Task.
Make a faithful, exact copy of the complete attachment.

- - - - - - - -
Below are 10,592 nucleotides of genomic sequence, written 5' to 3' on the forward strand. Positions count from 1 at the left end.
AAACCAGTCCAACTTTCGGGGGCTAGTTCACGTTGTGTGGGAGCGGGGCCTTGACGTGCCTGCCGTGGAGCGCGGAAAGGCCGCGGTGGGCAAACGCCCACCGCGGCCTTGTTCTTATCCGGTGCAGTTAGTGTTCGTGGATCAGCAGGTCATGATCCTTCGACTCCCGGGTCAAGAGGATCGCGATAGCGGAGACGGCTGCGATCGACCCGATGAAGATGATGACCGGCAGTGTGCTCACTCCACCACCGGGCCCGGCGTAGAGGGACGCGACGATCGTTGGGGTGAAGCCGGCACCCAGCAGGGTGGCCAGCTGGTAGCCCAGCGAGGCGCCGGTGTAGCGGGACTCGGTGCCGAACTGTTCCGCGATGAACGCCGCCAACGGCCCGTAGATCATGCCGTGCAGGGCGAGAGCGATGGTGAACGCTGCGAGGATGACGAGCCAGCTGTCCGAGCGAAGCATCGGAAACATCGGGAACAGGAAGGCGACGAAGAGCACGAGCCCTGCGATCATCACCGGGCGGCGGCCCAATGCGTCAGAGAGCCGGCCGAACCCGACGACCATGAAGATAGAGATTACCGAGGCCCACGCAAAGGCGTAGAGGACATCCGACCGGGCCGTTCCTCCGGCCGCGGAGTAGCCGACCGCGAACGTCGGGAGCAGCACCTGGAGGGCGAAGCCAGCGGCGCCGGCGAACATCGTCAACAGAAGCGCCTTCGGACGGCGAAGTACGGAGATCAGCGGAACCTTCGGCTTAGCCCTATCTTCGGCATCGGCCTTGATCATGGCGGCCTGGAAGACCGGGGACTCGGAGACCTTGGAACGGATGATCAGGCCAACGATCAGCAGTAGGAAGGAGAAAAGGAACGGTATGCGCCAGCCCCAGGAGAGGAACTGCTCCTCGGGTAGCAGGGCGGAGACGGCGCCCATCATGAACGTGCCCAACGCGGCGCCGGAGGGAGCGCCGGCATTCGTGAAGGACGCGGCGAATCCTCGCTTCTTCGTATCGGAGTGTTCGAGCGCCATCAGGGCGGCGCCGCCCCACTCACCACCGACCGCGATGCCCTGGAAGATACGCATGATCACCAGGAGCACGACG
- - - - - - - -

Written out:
Below are 10,592 nucleotides of genomic sequence, written 5' to 3' on the forward strand. Positions count from 1 at the left end.
AAACCAGTCCAACTTTCGGGGGCTAGTTCACGTTGTGTGGGAGCGGGGCCTTGACGTGCCTGCCGTGGAGCGCGGAAAGGCCGCGGTGGGCAAACGCCCACCGCGGCCTTGTTCTTATCCGGTGCAGTTAGTGTTCGTGGATCAGCAGGTCATGATCCTTCGACTCCCGGGTCAAGAGGATCGCGATAGCGGAGACGGCTGCGATCGACCCGATGAAGATGATGACCGGCAGTGTGCTCACTCCACCACCGGGCCCGGCGTAGAGGGACGCGACGATCGTTGGGGTGAAGCCGGCACCCAGCAGGGTGGCCAGCTGGTAGCCCAGCGAGGCGCCGGTGTAGCGGGACTCGGTGCCGAACTGTTCCGCGATGAACGCCGCCAACGGCCCGTAGATCATGCCGTGCAGGGCGAGAGCGATGGTGAACGCTGCGAGGATGACGAGCCAGCTGTCCGAGCGAAGCATCGGAAACATCGGGAACAGGAAGGCGACGAAGAGCACGAGCCCTGCGATCATCACCGGGCGGCGGCCCAATGCGTCAGAGAGCCGGCCGAACCCGACGACCATGAAGATAGAGATTACCGAGGCCCACGCAAAGGCGTAGAGGACATCCGACCGGGCCGTTCCTCCGGCCGCGGAGTAGCCGACCGCGAACGTCGGGAGCAGCACCTGGAGGGCGAAGCCAGCGGCGCCGGCGAACATCGTCAACAGAAGCGCCTTCGGACGGCGAAGTACGGAGATCAGCGGAACCTTCGGCTTAGCCCTATCTTCGGCATCGGCCTTGATCATGGCGGCCTGGAAGACCGGGGACTCGGAGACCTTGGAACGGATGATCAGGCCAACGATCAGCAGTAGGAAGGAGAAAAGGAACGGTATGCGCCAGCCCCAGGAGAGGAACTGCTCCTCGGGTAGCAGGGCGGAGACGGCGCCCATCATGAACGTGCCCAACGCGGCGCCGGAGGGAGCGCCGGCATTCGTGAAGGACGCGGCGAATCCTCGCTTCTTCGTATCGGAGTGTTCGAGCGCCATCAGGGCGGCGCCGCCCCACTCACCACCGACCGCGATGCCCTGGAAGATACGCATGATCACCAGGAGCACGACG